July 30, 2020


It’s safe to say that the COVID-19 pandemic has made it difficult to lead a normal, flourishing life. As we become more familiar with this illness, how it spreads, and what its effects are, there is a constant assessing and reassessing of how to live in this crisis. Should you wear a mask? Visit elderly relatives? Celebrate your high schooler’s graduation? Send your kids to day care? Go to the grocery store? Cancel vacation? Make it a road trip instead? Protest or stay home?

These choices are highly personal and yet there are important implications for public health and safety depending on how we choose to live. Unsurprisingly, the whole discussion has become as polarized as many other issues in our society. It has become difficult to know who to trust in their assessment of risk and appropriate personal risk and public policy.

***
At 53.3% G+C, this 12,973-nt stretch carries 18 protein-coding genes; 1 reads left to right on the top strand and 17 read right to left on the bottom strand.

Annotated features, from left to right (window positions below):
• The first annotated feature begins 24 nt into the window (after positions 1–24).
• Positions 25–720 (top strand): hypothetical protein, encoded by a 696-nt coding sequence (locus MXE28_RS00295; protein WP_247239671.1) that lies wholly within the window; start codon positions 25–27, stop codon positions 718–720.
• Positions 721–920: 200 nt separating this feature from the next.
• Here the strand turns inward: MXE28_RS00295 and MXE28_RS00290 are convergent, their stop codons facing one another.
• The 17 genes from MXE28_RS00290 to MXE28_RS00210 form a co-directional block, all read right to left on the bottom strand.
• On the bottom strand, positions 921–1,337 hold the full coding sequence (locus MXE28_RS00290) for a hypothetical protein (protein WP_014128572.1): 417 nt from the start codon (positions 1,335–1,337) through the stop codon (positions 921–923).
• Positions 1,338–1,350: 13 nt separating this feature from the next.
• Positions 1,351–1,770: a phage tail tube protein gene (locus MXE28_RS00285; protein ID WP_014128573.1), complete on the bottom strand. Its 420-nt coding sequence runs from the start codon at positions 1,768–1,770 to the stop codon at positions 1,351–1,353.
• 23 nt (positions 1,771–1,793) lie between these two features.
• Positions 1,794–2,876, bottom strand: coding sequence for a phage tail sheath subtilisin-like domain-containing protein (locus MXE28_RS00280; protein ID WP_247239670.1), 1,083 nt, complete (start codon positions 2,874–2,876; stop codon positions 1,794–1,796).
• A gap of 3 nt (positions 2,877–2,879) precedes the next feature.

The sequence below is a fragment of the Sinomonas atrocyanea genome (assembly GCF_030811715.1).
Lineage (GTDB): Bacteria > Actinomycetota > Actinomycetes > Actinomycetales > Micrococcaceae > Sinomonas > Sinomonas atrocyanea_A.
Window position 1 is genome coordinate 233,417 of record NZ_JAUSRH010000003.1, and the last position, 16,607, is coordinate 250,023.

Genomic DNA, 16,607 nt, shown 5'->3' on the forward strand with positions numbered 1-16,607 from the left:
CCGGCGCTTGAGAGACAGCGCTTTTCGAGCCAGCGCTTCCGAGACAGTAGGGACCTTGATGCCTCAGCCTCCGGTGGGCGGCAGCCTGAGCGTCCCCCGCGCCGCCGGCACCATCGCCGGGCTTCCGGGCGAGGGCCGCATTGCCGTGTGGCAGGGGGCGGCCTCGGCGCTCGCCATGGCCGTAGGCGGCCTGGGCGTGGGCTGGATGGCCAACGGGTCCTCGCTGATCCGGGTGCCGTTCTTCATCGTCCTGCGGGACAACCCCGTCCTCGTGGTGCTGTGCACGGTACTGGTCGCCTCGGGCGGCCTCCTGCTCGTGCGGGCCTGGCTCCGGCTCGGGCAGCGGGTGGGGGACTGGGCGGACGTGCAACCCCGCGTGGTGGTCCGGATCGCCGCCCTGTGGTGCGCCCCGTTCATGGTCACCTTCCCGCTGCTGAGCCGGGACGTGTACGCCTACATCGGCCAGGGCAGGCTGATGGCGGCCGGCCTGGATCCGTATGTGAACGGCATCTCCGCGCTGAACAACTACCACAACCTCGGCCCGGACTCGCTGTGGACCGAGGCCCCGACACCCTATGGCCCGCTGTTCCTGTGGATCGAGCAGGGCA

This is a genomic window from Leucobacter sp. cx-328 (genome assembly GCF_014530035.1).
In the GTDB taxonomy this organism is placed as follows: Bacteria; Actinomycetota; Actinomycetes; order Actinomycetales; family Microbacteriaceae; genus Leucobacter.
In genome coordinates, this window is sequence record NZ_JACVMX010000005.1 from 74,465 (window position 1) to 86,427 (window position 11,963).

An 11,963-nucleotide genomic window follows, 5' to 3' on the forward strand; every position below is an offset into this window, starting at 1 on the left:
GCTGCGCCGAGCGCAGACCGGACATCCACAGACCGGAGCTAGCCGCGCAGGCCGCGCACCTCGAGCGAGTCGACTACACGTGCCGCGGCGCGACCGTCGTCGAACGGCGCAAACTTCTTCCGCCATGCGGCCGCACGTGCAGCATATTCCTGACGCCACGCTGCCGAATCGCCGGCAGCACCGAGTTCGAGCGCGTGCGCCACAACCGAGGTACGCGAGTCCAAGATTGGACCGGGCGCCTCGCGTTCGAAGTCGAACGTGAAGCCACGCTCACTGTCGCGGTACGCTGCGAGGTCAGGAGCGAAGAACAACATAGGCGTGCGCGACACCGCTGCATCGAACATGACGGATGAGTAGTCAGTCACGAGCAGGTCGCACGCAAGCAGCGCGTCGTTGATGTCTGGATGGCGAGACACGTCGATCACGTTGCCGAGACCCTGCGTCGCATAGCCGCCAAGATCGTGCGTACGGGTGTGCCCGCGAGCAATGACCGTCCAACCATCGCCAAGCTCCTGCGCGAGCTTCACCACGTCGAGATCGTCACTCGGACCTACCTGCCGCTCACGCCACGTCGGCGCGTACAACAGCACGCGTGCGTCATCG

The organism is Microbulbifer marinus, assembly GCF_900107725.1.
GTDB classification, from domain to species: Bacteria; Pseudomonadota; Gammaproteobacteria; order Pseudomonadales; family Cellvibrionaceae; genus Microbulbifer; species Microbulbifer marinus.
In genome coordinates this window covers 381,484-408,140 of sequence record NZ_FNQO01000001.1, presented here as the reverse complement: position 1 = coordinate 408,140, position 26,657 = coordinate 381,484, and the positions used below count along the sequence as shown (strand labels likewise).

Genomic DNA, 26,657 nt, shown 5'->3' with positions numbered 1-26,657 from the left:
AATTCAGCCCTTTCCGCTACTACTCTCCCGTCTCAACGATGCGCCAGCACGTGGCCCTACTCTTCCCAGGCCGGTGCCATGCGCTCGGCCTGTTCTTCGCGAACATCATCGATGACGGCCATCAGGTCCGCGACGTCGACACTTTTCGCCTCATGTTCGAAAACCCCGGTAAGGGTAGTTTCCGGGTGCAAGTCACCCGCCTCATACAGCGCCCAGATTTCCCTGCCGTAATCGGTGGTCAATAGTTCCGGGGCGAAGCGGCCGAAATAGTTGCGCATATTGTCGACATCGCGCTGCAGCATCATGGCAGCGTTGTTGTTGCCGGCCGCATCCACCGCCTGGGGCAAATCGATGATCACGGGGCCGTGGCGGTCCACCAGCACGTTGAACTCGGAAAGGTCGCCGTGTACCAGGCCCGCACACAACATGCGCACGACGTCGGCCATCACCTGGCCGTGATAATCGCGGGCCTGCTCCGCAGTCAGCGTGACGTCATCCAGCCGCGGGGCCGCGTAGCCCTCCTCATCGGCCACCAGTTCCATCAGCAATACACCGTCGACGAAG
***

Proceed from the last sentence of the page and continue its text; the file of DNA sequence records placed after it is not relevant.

In this Virtual Round Table discussion, we’ll explore big questions surrounding the pursuit of reliable information during the pandemic and beyond. How do we decide who to listen to in a crisis? Which experts do we trust? What happens when the experts we rely on don’t agree? What role should experts and “common sense” play in charting a path forward? And how do we talk to each other about differing opinions and concerns?

We’ll discuss how our biases and ideological predispositions shape our perspective, as well as how we manage new information and the risk of being wrong. How can we have open and respectful conversations on these issues when we disagree or are unsure of basic facts?